Downward Dog

You remember that post I just made about striving toward not being embarrassed by your deficits or mistakes?  I had an excellent opportunity to model this for Thor this morning.  That is, I had to make the choice between bursting into tears because I was so embarrassed, or laughing along.

I am delightfully dyslexic, which means that not only do I need to double check anything with a string of numbers, and not only do I get to read things a few time in a row before clearing up that what I just read did not say, “Kelly Clarkson bought a basset hound (as I read this morning),” but “Kelly Clarkson on her engagement,” but I also have a ridiculously difficult time with knowing left from right, and I have a really hard time with deliberate, choreographed movement.  If you tell me to move my right arm and my left leg at the same time, I really need to stop and think about how that works.  This is why it is so much fun to stand behind me in Tai Chi class, and why it is so dangerous to be on a dance line with me.  I’ve come to terms with this.  I’m okay with it.  I can usually laugh at it.  I know it looks funny.  More, I know how idiotic I look when I am trying to move my limbs to choreography.  I have seen the look on my face in a gym mirror–I look like a slack-jawed moron.  I would laugh at arms swinging around that face!  I would especially laugh at the Frankenstein Monster stomp I do with my feet.

We went to puppy training class this morning, where we were learning the Stay command.  To do that command, the instructor had us hold treats in our right hand, and the clicker in our left hand.  We were to put one foot down on the dog’s leash, raise our right hand to signal Sit.  Then, we were to raise our left hand, give the Stay command, step our right foot back and forward, step our left foot back and forward, and if the dog didn’t move, click the clicker with our left hand while holding the stay signal, and leaning down to give the dog a treat with the right hand.

So, I can do about two of those movements without practice.  The rest?  Oh my lord.

One by one, each of us worked with our dogs while everyone else watched.  I say each of us.  I was pretty much making my moron face and confusing the stay out of Hoo.  The trainer called me out, had everyone else sit down, and spent the next five minutes training me to move.  She was clearly frustrated with the grown-up who couldn’t even do the robot and move her feet at the same time, and everyone had started to giggle.  For the first time in a long time, I felt my eyes tearing up.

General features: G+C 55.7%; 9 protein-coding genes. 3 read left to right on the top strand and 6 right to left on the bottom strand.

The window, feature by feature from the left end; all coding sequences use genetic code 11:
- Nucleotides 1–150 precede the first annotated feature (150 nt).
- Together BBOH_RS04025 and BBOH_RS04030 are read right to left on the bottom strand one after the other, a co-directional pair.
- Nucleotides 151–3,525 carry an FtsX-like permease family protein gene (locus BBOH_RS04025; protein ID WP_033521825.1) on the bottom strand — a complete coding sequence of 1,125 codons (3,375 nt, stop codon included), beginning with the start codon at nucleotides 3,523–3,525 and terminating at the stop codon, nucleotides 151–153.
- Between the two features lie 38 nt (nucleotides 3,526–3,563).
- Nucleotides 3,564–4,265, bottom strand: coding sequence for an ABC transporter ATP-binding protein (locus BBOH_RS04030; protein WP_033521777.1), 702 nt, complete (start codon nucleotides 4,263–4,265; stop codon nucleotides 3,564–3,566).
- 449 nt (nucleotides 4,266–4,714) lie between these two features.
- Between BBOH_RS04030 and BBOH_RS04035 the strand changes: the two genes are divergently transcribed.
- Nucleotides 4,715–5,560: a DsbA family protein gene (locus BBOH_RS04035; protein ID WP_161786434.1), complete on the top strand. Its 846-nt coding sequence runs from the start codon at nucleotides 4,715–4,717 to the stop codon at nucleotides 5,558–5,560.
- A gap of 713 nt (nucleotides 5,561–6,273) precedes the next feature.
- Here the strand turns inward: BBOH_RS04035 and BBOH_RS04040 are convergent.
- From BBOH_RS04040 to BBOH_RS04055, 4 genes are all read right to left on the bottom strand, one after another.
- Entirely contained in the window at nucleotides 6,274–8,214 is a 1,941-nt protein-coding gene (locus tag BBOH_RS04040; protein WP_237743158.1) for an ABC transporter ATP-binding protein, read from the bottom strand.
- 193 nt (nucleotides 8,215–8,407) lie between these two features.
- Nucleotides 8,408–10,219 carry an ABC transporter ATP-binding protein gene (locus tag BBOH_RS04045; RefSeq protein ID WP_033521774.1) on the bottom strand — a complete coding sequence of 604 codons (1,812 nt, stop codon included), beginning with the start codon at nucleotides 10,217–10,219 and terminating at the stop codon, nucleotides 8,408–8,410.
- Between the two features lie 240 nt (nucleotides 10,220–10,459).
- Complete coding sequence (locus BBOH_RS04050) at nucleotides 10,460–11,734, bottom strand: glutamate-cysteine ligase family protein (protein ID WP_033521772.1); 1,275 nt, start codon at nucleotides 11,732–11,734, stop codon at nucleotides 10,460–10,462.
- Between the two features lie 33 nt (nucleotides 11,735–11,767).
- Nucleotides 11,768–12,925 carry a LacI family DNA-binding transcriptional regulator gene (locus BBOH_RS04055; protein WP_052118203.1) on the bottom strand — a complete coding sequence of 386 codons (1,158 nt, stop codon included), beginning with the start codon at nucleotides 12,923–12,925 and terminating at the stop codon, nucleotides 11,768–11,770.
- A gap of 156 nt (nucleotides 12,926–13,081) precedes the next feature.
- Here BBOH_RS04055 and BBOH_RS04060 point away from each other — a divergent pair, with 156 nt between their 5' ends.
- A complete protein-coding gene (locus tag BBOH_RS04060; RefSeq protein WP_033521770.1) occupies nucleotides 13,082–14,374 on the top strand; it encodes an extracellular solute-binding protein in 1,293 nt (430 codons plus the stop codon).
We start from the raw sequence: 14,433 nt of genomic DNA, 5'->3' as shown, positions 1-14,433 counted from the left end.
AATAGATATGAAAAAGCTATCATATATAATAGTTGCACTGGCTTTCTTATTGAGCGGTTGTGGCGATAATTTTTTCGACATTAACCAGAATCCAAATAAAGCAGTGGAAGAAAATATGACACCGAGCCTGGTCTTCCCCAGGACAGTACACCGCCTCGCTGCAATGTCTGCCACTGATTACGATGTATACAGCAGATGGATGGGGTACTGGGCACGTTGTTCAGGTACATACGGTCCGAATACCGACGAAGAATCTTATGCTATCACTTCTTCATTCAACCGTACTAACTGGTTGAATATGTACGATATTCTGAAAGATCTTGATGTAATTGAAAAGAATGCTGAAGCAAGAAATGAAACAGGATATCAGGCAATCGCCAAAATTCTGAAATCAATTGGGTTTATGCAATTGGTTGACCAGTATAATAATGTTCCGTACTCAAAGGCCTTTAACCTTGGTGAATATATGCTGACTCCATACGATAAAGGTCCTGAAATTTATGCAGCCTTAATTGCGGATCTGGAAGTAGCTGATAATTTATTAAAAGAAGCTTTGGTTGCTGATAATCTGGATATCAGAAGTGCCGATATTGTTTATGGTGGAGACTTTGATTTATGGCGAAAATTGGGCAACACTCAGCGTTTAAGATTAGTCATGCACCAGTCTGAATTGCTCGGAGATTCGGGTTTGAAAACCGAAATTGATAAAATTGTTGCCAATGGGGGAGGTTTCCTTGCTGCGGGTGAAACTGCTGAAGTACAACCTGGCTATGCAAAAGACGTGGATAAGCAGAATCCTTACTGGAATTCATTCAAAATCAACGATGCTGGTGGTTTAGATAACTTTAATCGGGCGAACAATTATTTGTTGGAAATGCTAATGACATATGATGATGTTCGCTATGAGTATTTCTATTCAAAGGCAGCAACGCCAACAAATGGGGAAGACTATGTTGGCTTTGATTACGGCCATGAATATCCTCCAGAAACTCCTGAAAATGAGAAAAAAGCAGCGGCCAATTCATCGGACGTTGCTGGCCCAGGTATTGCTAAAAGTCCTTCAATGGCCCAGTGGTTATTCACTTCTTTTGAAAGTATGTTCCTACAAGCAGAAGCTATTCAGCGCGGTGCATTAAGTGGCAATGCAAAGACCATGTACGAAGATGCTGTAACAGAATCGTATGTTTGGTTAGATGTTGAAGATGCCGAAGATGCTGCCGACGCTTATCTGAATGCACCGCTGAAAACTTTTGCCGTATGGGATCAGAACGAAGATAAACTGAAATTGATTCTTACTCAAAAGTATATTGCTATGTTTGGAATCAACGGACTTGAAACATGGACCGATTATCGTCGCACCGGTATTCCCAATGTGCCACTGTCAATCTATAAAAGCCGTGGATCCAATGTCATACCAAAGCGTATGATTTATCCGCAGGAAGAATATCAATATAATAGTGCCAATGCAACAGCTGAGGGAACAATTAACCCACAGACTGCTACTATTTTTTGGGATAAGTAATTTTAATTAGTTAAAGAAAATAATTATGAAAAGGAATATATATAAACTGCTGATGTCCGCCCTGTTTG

I can’t blame the teacher.  I mean, how hard is it to move your right hand, then your left hand, then move your feet?  For most people, not hard at all.  For me, next to impossible without a lot of practice.  She doesn’t know me, or my issues.  I just looked like someone fooling around.  And because she was incapable of making it clear to my brain, she felt frustrated, and she she acted out a little.

Anyway, I really wanted to cry.  I really wanted to cry and leave, and just take my kid and my dog and go home and practice in private, using the internet to guide me until I figured it out on my own.  But I remembered the boy and I tried to laugh along and roll with it.  I never got it quite right, but Hoo did.  As long as he’s smarter than my janky arm movements, we’re good.

When we got out to the car, I told Thor, “That was really embarrassing.”  He asked why.  I said, “Did you notice that everyone was laughing?”  He said yes.

So I asked him, “Do you think they were laughing at me, or with me?”

He said, “With you.  Because you were laughing, too.  And you looked really funny!”

I agreed, and explained I hadn’t felt like laughing.  I had felt like crying.  I asked him, “What do you think would have happened if I had started to cry?  Or if I had gotten angry?”

He said, “They would have laughed more, or gotten upset.”

“Right.  So, I laughed even though I was really embarrassed.  And also, I laughed because I know I looked funny.  It’s okay to laugh at yourself.  It’s okay to look silly.  The important thing is to try hard, don’t quit, and don’t let other people make you feel funny.”

“Sorry I laughed at you,” he said.

“That’s okay.  But remember that when you feel like you want to laugh at someone.”

He said okay and patted my arm.  Hoo licked me and laid his head on my arm.  We went to Whataburger for taquitos.

Listen, I’m still embarrassed about it, but maybe we all learned something.  Thor got some more clarification on laughing with and at, and got to see me in a situation.  I got to remind myself that perfection isn’t possible.  Hoo learned a version of the Stay command.  I’ll practice the Doggy Hokey Pokey, and we’ll get it worked out.





One response to “Downward Dog”

  1. OMG, this is the story of my life. I never considered dsylexia. I sometime get numbers and letters mixed up and for the life of me don’t expect me to learn line dancing. I’ve always considered myself a doof for this. I tell people watching me dance a real dance is like watching Lucy Ricardo. Good that you can laugh at yourself.

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